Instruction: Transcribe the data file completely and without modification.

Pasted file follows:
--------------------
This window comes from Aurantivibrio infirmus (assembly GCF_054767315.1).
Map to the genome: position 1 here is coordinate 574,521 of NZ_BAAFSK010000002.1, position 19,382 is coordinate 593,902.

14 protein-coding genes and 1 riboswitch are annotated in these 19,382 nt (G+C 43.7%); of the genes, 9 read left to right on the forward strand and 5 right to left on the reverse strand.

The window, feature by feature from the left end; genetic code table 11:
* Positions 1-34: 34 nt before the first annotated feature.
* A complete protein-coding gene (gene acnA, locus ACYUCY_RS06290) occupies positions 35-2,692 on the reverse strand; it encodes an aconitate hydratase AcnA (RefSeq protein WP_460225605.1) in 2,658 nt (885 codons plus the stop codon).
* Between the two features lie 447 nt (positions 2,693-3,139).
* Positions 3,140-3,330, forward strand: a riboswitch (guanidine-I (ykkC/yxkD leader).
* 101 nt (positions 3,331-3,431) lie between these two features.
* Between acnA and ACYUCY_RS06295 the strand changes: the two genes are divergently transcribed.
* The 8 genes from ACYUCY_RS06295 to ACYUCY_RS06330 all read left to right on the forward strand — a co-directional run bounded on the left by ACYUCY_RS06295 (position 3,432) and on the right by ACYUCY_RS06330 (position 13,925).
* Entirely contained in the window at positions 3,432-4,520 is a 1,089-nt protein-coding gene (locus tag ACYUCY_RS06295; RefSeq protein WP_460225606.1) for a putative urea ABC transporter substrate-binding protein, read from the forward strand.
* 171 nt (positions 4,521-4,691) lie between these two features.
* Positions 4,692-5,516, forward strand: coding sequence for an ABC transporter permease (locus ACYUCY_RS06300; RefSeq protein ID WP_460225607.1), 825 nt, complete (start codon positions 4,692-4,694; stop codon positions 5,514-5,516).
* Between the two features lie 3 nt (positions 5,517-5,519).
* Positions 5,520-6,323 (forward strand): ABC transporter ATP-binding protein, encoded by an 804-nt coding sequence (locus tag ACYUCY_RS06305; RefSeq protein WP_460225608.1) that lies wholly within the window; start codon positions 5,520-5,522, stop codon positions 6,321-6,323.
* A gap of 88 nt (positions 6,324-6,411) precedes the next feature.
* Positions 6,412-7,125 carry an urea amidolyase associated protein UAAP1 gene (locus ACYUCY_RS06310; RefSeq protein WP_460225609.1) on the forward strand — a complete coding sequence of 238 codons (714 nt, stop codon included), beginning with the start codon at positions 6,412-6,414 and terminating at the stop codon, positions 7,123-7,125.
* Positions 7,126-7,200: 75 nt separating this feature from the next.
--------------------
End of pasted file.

This window comes from Aurantivibrio infirmus (assembly GCF_054767315.1).
Map to the genome: position 1 here is coordinate 574,521 of NZ_BAAFSK010000002.1, position 19,382 is coordinate 593,902.

14 protein-coding genes and 1 riboswitch are annotated in these 19,382 nt (G+C 43.7%); of the genes, 9 read left to right on the forward strand and 5 right to left on the reverse strand.

The window, feature by feature from the left end; genetic code table 11:
* Positions 1-34: 34 nt before the first annotated feature.
* A complete protein-coding gene (gene acnA, locus ACYUCY_RS06290) occupies positions 35-2,692 on the reverse strand; it encodes an aconitate hydratase AcnA (RefSeq protein WP_460225605.1) in 2,658 nt (885 codons plus the stop codon).
* Between the two features lie 447 nt (positions 2,693-3,139).
* Positions 3,140-3,330, forward strand: a riboswitch (guanidine-I (ykkC/yxkD leader).
* 101 nt (positions 3,331-3,431) lie between these two features.
* Between acnA and ACYUCY_RS06295 the strand changes: the two genes are divergently transcribed.
* The 8 genes from ACYUCY_RS06295 to ACYUCY_RS06330 all read left to right on the forward strand — a co-directional run bounded on the left by ACYUCY_RS06295 (position 3,432) and on the right by ACYUCY_RS06330 (position 13,925).
* Entirely contained in the window at positions 3,432-4,520 is a 1,089-nt protein-coding gene (locus tag ACYUCY_RS06295; RefSeq protein WP_460225606.1) for a putative urea ABC transporter substrate-binding protein, read from the forward strand.
* 171 nt (positions 4,521-4,691) lie between these two features.
* Positions 4,692-5,516, forward strand: coding sequence for an ABC transporter permease (locus ACYUCY_RS06300; RefSeq protein ID WP_460225607.1), 825 nt, complete (start codon positions 4,692-4,694; stop codon positions 5,514-5,516).
* Between the two features lie 3 nt (positions 5,517-5,519).
* Positions 5,520-6,323 (forward strand): ABC transporter ATP-binding protein, encoded by an 804-nt coding sequence (locus tag ACYUCY_RS06305; RefSeq protein WP_460225608.1) that lies wholly within the window; start codon positions 5,520-5,522, stop codon positions 6,321-6,323.
* A gap of 88 nt (positions 6,324-6,411) precedes the next feature.
* Positions 6,412-7,125 carry an urea amidolyase associated protein UAAP1 gene (locus ACYUCY_RS06310; RefSeq protein WP_460225609.1) on the forward strand — a complete coding sequence of 238 codons (714 nt, stop codon included), beginning with the start codon at positions 6,412-6,414 and terminating at the stop codon, positions 7,123-7,125.
* Positions 7,126-7,200: 75 nt separating this feature from the next.